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Following the 2007-2008 financial crisis, interest rates on savings accounts hit rock bottom, even approaching zero. Add inflation, meaning rising prices in almost every sphere, and it is easy to understand that investing money so that it gains value over time is a more attractive proposition than leaving money lying dormant in an account.
The key words in this article will therefore be “duration” and “objective”. And in fact the aim of your strategy will be to create value over time.
Remember: when you had to define your investor profile, this took into account the MiFID II regulations, which require all banks to define customers’ investor profiles, in order to be able to advise them about their investments. This profile is the foundation used to decide upon your strategy.
If you want to be advised by your bank, it is crucial to know your risk sensitivity, your financial situation and your performance objectives, so as to determine the type of investment that best suits your needs. Namely, whether your investment will entail high or low risk, and a high or low yield. The more risks you take, the higher your hoped-for yield, but are you suited for this type of investment? Why exactly are you investing? Your investor profile is designed to answer exactly these questions and enable you to receive advice that matches your criteria.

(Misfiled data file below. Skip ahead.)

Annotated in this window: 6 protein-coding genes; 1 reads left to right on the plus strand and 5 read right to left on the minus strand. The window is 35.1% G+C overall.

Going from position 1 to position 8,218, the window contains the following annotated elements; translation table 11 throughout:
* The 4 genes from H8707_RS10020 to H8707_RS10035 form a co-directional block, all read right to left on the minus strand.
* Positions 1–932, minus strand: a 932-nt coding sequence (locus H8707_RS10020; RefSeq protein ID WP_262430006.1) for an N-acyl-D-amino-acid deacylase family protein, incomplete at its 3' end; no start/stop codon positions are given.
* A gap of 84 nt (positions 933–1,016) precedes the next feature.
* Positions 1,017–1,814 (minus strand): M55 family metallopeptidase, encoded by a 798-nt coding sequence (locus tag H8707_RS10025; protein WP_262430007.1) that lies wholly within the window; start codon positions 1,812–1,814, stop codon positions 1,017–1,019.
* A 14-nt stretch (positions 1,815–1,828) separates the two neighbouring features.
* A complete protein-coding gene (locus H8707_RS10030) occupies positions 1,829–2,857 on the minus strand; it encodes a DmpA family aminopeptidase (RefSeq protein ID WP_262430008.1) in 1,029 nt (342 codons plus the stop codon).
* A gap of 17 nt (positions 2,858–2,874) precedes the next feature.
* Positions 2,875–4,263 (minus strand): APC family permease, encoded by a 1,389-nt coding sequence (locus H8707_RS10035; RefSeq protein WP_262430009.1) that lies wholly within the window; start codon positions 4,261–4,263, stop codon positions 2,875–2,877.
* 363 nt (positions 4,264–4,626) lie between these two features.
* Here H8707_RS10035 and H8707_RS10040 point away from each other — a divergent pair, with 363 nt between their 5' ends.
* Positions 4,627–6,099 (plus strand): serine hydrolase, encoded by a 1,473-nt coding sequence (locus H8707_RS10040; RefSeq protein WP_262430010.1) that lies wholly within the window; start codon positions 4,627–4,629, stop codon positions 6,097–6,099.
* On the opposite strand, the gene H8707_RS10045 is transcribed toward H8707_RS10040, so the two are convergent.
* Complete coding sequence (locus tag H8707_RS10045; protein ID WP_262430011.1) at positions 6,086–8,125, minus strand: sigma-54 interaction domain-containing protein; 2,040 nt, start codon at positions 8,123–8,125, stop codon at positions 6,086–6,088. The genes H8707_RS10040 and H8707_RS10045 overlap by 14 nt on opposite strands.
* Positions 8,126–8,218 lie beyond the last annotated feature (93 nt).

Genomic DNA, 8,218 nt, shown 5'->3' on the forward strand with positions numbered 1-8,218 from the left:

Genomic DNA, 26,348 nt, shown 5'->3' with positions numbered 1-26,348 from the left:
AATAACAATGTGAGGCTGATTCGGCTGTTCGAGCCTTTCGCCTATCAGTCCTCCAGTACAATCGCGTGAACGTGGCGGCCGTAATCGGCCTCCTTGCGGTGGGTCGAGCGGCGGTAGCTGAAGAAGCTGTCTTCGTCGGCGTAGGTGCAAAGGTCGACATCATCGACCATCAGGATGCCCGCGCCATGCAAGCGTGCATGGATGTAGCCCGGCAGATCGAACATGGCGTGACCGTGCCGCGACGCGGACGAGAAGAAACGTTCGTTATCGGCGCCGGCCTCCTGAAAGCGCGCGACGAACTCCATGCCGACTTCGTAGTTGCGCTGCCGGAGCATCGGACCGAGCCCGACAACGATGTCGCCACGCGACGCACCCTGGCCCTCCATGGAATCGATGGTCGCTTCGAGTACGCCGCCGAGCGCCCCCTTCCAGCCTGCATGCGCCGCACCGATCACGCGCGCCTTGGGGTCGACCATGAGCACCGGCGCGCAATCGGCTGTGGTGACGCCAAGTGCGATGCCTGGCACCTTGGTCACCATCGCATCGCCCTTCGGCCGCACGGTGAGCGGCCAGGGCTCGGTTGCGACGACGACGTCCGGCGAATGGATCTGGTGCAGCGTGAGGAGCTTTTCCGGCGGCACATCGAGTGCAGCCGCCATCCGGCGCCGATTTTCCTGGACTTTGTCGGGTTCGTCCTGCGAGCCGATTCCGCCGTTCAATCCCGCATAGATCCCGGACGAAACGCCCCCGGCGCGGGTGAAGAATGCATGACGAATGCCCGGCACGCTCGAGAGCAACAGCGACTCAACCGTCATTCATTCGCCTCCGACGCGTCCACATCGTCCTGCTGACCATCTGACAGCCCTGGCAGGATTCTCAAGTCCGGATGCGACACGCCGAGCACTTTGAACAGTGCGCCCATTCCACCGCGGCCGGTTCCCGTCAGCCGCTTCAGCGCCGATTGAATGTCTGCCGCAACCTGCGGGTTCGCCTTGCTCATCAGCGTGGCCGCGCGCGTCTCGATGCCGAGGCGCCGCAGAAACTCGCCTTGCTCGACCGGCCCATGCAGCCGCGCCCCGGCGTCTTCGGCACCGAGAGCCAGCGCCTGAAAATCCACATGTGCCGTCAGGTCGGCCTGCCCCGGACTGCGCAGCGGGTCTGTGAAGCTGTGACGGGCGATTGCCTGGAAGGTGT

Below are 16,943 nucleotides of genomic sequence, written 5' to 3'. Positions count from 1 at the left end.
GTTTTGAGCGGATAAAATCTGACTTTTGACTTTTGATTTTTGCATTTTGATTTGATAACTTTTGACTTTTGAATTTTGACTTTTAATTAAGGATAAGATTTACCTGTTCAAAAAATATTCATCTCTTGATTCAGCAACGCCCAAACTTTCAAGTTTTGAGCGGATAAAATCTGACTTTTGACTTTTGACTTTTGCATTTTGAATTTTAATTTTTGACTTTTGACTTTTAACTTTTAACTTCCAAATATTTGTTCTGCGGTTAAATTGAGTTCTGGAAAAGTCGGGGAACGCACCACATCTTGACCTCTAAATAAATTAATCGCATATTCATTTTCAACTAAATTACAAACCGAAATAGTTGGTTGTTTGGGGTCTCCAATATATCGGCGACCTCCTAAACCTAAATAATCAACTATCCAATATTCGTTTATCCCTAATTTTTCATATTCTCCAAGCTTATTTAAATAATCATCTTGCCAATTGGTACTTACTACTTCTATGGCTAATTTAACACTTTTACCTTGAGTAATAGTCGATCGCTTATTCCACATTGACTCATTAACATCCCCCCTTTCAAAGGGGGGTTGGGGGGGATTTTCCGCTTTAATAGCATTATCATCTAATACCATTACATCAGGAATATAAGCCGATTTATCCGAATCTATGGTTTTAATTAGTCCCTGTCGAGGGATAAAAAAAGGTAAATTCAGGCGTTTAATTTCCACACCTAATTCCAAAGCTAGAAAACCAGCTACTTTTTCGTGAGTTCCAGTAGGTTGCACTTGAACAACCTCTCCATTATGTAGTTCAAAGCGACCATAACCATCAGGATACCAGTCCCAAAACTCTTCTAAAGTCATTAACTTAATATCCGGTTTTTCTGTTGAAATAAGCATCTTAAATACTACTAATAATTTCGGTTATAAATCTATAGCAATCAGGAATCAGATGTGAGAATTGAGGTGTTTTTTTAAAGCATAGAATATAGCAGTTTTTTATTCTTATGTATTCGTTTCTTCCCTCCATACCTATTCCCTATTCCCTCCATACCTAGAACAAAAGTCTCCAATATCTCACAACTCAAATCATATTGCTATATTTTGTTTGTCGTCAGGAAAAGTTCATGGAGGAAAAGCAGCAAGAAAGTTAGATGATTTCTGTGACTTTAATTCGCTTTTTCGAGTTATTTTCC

Your investment horizon determines the form your investments will take. For example, if you are investing for the short term, for 1 or 2 years, under no circumstances will you be advised to invest in a product described as “volatile”. Such products are far too risky to expect that the sum it is hoped to reach in 1 or 2 years’ time will actually be achieved. Imagine that, at the time you need the money, markets are not at their best, and so you sell at a loss at that point. In this case, your investment will not have achieved your initial objective, and that is not the aim of investing.
When you invest, you are the one to set your horizon, i.e. the expected time scale and anticipated yield.
Investing everything in one security is definitely not desirable. Indeed, diversifying your portfolio protects you against major price fluctuations that might occur on the financial markets. So spread your investment over different periods of time, and build a portfolio of at least 20 different securities.
You are the master planner of your investments, and it is you who sets your limits and your expectations. However, you can choose to be guided by an advisor at any time, because if doubts arise, it is better to have expert help than to wander around lost.
Learn not only to know yourself, but also to listen to yourself.
Have clear ideas from the outset, and if you feel unable to go it alone, approach your bank for support and guidance.
Be honest and transparent with your advisor as regards your expectations and your limits.
Trust your banker; remember everything you disclose will be treated confidentially.
Be patient 😉.